"The administration has created a new process at the border and it's important to understand how it's working," Lankford said, in an interview. "Basically they had a backlog at the border and they just moved it into the interior of the country."
The lack of coordination between CBP and ICE during the initial phases of the Notice to Report process in 2021 generated "significant challenges," the GAO found, as hundreds of migrants began showing up daily on a walk-in basis at ICE field offices. ICE administrative staff couldn't handle the workload, and crowds of parents with children were left waiting in long lines in the streets outside agency offices, including one with "a waiting room that can accommodate only six people."
The Department of Homeland Security did not immediately respond to a request for comment on the GAO report.
U.S. Customs and Border Protection responded to criticism of the Notice to Report process by significantly improving the accuracy of the address collection process after June 2021, the GAO said. CBP phased out that process in favor of a different procedure known as Parole with Alternatives to Detention that allowed the government to keep better track of released migrants using electronic monitoring apps and other technology.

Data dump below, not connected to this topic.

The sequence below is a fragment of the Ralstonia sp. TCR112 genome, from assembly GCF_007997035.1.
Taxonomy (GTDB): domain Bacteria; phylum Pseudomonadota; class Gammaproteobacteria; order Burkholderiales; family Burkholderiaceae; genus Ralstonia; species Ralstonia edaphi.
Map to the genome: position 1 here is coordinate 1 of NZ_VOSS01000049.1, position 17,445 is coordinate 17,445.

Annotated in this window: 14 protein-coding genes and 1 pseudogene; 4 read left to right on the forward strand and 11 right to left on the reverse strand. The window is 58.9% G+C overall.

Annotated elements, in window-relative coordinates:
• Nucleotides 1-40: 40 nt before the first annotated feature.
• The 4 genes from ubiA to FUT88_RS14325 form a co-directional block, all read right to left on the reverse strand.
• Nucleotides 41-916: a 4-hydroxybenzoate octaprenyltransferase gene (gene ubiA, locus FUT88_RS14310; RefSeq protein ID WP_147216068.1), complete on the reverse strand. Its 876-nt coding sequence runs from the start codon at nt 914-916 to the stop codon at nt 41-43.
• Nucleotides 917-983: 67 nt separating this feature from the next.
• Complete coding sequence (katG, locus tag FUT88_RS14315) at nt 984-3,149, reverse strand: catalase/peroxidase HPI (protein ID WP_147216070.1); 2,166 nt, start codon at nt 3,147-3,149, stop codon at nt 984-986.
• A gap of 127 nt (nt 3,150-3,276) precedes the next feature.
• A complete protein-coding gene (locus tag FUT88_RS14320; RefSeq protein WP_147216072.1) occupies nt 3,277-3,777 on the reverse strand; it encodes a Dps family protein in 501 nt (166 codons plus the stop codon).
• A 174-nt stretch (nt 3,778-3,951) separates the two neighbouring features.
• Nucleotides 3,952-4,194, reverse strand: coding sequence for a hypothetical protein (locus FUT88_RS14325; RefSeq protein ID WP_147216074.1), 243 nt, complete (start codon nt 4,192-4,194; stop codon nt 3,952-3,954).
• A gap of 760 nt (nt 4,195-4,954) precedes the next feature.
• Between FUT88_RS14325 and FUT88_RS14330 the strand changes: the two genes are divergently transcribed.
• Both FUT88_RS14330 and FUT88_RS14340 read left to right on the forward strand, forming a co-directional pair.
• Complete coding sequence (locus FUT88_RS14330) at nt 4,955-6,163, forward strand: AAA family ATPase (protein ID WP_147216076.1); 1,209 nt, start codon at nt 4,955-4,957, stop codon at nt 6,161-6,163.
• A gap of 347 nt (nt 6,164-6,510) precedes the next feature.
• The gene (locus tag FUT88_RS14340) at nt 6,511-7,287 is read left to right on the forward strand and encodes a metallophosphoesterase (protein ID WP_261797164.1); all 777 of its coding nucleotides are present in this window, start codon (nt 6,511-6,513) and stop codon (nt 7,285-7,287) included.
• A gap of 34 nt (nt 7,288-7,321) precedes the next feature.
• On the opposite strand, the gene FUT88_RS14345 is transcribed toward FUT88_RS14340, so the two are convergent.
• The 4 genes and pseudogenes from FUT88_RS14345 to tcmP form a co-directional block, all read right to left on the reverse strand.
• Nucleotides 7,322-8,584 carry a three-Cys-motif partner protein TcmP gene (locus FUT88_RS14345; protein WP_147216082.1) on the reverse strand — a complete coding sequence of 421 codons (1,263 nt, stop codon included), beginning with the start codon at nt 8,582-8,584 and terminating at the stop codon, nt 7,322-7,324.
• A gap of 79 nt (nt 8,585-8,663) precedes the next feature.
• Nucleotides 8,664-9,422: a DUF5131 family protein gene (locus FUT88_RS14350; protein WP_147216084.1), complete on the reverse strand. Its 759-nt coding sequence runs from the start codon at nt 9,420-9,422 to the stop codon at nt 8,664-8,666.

Migrants released from custody after entering the United States illegally are typically issued a charging document known as a "Notice to Appear," which initiates the deportation process. Completing the paperwork for those forms typically takes border agents 2 to 2.5 hours, but the new fast-track procedures launched under Biden only take about 30 minutes, the GAO found.
Families have generally complied with the government's instructions, according to GAO. About three-quarters of the roughly 180,000 migrant family members released into the United States under the new programs between March 2021 and February 2022 have reported to ICE offices. In about half of those cases, ICE has initiated deportation proceedings, which generally allows families to remain in the United States while seeking asylum or some other legal residency status through immigration courts, the report said.
To track down the roughly 45,000 migrant family members who failed to show up at ICE offices as directed, the agency has sent notices via mail and attempted to contact individuals by phone, the report said. Migrants who do not respond are referred to ICE fugitive operations for possible arrests. ICE officials told the GAO they are concerned about their growing workload because CBP has released about 100,000 additional migrants using Parole with Alternatives to Detention since the spring.
Migrants who arrive as part of a family group and state a fear of persecution if returned to their home countries are generally released into the United States and allowed to seek humanitarian protections under U.S. law. The backlog of unresolved asylum claims has ballooned in recent years, and the cases often take years to resolve, creating what is widely acknowledged to be an incentive for migrants who may not have valid claims to avoid a quick deportation and detention.